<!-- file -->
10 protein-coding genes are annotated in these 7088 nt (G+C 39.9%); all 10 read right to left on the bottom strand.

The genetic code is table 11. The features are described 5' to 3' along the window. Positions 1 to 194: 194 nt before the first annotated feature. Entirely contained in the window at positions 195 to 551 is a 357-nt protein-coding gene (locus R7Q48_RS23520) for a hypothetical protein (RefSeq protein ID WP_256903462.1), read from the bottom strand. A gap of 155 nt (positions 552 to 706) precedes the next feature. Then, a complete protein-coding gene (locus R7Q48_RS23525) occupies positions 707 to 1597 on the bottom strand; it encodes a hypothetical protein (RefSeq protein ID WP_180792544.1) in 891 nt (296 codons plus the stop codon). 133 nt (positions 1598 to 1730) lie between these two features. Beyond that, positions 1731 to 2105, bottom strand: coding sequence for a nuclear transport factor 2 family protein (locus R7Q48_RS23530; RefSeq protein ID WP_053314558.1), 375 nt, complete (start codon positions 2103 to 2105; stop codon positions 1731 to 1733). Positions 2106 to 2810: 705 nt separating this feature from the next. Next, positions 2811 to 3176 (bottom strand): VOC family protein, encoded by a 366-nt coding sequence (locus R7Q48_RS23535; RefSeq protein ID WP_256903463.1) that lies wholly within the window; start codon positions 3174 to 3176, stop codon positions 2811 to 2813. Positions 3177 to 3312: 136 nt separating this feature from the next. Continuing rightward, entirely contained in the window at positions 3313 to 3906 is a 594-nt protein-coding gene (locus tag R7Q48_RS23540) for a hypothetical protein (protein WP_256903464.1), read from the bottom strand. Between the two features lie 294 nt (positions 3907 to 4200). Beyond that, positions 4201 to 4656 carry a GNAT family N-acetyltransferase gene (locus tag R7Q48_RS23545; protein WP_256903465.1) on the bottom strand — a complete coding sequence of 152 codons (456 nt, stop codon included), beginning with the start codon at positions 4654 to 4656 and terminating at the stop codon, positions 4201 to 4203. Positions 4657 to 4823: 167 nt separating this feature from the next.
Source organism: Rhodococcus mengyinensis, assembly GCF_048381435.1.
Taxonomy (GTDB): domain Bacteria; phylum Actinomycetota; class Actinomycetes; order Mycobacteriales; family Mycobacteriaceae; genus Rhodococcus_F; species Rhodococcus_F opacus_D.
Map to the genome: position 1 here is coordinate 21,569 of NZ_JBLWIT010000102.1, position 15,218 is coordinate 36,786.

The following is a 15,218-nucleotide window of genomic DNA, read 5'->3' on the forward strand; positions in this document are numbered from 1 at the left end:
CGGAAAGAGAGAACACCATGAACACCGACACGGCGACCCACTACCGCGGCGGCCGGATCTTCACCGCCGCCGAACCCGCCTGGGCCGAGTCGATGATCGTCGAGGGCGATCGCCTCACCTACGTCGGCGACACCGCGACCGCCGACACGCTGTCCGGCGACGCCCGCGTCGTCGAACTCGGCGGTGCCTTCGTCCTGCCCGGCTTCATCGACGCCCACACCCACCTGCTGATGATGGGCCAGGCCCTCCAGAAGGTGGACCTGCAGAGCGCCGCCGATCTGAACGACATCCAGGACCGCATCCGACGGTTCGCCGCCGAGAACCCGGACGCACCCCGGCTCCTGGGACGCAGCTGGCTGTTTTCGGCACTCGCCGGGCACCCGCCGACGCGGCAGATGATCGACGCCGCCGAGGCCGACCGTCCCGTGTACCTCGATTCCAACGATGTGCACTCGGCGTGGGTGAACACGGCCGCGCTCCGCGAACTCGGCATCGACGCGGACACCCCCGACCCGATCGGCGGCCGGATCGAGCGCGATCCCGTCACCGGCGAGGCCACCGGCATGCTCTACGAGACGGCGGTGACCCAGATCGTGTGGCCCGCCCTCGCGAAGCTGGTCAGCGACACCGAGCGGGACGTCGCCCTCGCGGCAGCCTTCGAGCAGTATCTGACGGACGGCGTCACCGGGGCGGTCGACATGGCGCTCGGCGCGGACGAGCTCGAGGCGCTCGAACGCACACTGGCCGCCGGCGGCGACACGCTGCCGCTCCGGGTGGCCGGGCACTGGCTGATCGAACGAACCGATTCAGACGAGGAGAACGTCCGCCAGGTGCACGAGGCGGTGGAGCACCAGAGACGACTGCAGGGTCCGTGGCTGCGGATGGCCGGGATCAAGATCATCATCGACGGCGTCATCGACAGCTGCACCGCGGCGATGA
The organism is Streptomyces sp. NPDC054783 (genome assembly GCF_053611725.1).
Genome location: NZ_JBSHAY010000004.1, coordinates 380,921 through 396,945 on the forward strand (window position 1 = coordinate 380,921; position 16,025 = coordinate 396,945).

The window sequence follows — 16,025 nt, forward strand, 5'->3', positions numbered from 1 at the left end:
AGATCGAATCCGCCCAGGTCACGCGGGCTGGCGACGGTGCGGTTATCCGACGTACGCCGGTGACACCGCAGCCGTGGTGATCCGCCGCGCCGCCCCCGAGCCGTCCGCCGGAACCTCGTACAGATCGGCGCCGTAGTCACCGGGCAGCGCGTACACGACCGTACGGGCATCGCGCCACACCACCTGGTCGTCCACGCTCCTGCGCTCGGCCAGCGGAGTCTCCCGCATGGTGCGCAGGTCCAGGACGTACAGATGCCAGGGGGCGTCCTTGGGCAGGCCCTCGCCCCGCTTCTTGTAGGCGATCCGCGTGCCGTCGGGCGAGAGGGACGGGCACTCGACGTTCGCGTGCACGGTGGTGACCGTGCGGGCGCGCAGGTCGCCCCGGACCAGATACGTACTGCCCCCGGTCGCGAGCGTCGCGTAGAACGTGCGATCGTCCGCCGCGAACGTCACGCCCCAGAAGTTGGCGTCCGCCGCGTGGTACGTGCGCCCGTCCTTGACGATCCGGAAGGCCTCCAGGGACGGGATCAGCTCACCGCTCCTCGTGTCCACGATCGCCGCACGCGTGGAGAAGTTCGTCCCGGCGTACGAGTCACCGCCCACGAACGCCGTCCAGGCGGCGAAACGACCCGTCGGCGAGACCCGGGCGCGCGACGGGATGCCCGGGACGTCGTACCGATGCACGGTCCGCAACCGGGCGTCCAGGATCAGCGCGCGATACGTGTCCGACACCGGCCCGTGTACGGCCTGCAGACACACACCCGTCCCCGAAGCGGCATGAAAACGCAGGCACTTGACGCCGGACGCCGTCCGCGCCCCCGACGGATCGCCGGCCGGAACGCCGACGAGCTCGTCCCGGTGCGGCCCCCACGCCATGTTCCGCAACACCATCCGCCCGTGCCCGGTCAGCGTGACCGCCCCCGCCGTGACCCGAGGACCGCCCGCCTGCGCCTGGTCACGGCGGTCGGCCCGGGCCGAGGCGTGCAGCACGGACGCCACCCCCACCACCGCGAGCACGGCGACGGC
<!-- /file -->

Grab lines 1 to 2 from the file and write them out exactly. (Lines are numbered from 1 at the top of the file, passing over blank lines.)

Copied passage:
10 protein-coding genes are annotated in these 7088 nt (G+C 39.9%); all 10 read right to left on the bottom strand.

The genetic code is table 11. The features are described 5' to 3' along the window. Positions 1 to 194: 194 nt before the first annotated feature. Entirely contained in the window at positions 195 to 551 is a 357-nt protein-coding gene (locus R7Q48_RS23520) for a hypothetical protein (RefSeq protein ID WP_256903462.1), read from the bottom strand. A gap of 155 nt (positions 552 to 706) precedes the next feature. Then, a complete protein-coding gene (locus R7Q48_RS23525) occupies positions 707 to 1597 on the bottom strand; it encodes a hypothetical protein (RefSeq protein ID WP_180792544.1) in 891 nt (296 codons plus the stop codon). 133 nt (positions 1598 to 1730) lie between these two features. Beyond that, positions 1731 to 2105, bottom strand: coding sequence for a nuclear transport factor 2 family protein (locus R7Q48_RS23530; RefSeq protein ID WP_053314558.1), 375 nt, complete (start codon positions 2103 to 2105; stop codon positions 1731 to 1733). Positions 2106 to 2810: 705 nt separating this feature from the next. Next, positions 2811 to 3176 (bottom strand): VOC family protein, encoded by a 366-nt coding sequence (locus R7Q48_RS23535; RefSeq protein ID WP_256903463.1) that lies wholly within the window; start codon positions 3174 to 3176, stop codon positions 2811 to 2813. Positions 3177 to 3312: 136 nt separating this feature from the next. Continuing rightward, entirely contained in the window at positions 3313 to 3906 is a 594-nt protein-coding gene (locus tag R7Q48_RS23540) for a hypothetical protein (protein WP_256903464.1), read from the bottom strand. Between the two features lie 294 nt (positions 3907 to 4200). Beyond that, positions 4201 to 4656 carry a GNAT family N-acetyltransferase gene (locus tag R7Q48_RS23545; protein WP_256903465.1) on the bottom strand — a complete coding sequence of 152 codons (456 nt, stop codon included), beginning with the start codon at positions 4654 to 4656 and terminating at the stop codon, positions 4201 to 4203. Positions 4657 to 4823: 167 nt separating this feature from the next.